Politics and the City: Adding layer of mental health care for 911 calls – Worcester Telegram

WORCESTER — UMass Memorial Health – Community Healthlink is teaming up with the city’s Health and Human Services and public safety departments to design a program where mental health experts respond with officers to certain emergency calls. 
“Adding another layer of support and expertise to our crisis support is something that will really benefit our community,” Tamara Lundi, Community Healthlink president, said Friday. “This is really about trying to address the mental health concerns that are often funneled through 911 calls – issues like overdoses, homelessness, disputes, etc., that could benefit from mental health expertise.”
The initiative is a result of the Mayor’s Mental Health Taskforce, where stakeholders analyzed what crisis response looked like in the city and how it could be improved. 
Community Healthlink — which Lundi noted has “a long history of providing mental health and mobile crisis intervention” in Worcester — announced Monday that it had been selected as the partner for the initiative, which is funded by a $1 million grant from the city’s Department of Health and Human Services.
“The most important piece is that we talk about access — and a lot of 911 calls may be repeat calls because (the callers) don’t have anybody to help them through the process,” Dr. Matilde Castiel, commissioner of Health and Human Services, said Friday. “The idea is that these clinicians will be embedded and then continue to follow the clients. So, hopefully we can decrease 911 calls and get clinical help for the people who need it.”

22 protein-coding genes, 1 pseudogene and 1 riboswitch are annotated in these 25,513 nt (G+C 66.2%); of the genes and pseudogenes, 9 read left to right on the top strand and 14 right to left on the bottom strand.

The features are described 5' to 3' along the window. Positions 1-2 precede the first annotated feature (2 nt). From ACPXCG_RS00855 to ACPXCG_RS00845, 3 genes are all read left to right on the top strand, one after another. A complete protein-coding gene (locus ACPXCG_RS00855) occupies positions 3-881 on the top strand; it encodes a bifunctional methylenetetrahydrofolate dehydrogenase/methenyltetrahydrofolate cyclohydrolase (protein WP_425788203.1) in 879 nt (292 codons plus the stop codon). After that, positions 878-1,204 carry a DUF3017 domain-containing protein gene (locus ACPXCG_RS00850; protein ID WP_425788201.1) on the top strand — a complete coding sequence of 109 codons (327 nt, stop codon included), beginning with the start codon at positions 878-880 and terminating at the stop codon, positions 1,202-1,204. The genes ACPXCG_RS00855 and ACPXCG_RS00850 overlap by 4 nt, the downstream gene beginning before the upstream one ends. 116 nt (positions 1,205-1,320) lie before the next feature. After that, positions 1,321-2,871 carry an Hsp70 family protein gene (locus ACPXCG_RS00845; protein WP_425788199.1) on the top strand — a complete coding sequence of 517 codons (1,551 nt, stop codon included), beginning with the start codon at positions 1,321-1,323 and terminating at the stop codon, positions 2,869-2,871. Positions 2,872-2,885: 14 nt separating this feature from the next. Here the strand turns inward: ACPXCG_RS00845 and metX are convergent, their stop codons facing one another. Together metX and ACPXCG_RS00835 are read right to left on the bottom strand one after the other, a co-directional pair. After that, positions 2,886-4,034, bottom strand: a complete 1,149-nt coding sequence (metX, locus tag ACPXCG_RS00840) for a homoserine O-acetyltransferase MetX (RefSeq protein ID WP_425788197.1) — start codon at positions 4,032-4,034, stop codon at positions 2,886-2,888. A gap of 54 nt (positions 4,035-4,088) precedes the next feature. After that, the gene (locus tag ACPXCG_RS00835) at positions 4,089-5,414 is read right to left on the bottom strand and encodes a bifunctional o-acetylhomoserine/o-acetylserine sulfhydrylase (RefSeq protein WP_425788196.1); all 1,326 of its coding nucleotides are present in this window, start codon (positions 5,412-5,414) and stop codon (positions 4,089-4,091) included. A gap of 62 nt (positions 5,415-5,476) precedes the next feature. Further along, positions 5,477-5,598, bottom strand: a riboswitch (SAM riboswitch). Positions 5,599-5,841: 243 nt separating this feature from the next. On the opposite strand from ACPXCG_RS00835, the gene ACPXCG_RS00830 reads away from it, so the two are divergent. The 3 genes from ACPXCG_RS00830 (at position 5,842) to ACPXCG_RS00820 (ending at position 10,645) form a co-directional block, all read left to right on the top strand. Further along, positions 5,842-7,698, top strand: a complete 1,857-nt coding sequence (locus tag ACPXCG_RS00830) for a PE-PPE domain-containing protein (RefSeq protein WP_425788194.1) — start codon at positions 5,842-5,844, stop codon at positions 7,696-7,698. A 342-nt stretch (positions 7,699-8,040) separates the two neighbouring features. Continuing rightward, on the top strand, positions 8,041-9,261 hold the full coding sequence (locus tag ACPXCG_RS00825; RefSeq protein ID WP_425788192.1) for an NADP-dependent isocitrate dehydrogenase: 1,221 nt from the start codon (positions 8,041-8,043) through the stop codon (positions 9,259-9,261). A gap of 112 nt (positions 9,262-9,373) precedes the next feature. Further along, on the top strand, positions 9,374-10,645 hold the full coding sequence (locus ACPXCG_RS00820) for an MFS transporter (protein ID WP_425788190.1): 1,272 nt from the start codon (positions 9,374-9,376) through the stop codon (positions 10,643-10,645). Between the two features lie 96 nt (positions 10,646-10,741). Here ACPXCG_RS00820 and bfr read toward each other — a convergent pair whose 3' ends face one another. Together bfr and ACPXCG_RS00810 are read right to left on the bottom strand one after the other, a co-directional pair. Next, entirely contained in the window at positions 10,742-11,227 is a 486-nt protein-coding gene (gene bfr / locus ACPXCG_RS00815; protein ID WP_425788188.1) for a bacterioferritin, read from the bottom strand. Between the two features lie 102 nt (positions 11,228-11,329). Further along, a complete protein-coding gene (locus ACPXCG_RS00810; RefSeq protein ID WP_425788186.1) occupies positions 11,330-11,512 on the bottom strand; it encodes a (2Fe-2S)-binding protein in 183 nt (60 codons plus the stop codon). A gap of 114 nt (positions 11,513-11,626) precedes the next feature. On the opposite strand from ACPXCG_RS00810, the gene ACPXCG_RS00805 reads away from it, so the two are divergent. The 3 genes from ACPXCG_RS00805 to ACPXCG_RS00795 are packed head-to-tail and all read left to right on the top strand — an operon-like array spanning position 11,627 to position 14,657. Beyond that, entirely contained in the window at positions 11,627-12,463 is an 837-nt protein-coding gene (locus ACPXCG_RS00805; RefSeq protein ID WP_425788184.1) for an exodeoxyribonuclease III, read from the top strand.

Thus, Castiel explained that a clinician might not only help reverse an overdose, but also work to get the client into treatment, help them with recovery and connect them with other services.
“If we can have somebody follow them on the outside, connect them to services, that’s the important piece: the navigation of services,” Castiel said.
There is still a lot to figure out before the program goes live, however. 
So, for the next nine months, stakeholders including Worcester Fire, Police and dispatch; local EMS companies; experts in crisis response and other fields; community organizations that provide mental health services, and others will gather to discuss similar programs in other cities, lessons learned from these models, and how something could be “tailored” for Worcester, Lundi said. 
“We will be convening a group of stakeholders from various backgrounds to make sure we have a comprehensive group look at this issue,” Lundi said. “There’s really an emphasis on diversity and equity to make sure we’re getting into communities and…so everyone is aware we’re taking an approach that is culturally sensitive as well as informed by clinical practice.”
After the planning phase is completed, Community Healthlink hopes to implement a model where several clinicians will be on duty every shift.
Lundi said that a crisis response team also might include outreach workers who have had similar experiences to the caller — for example, individuals who have been homeless or recovery coaches. 
“Those who’ve been in those shoes… can help in a real way,” she said. 
Lundi added that she hoped Worcester would come to recognize the clinicians as a normal part of the emergency response and, as in other cities, start to request the clinicians for certain calls.
“This is a community issue,” she said of mental health. “It’s going to take a community to solve it.”
Contact Cyrus Moulton at cyrus.moulton@telegram.com. Follow him on Twitter @MoultonCyrus


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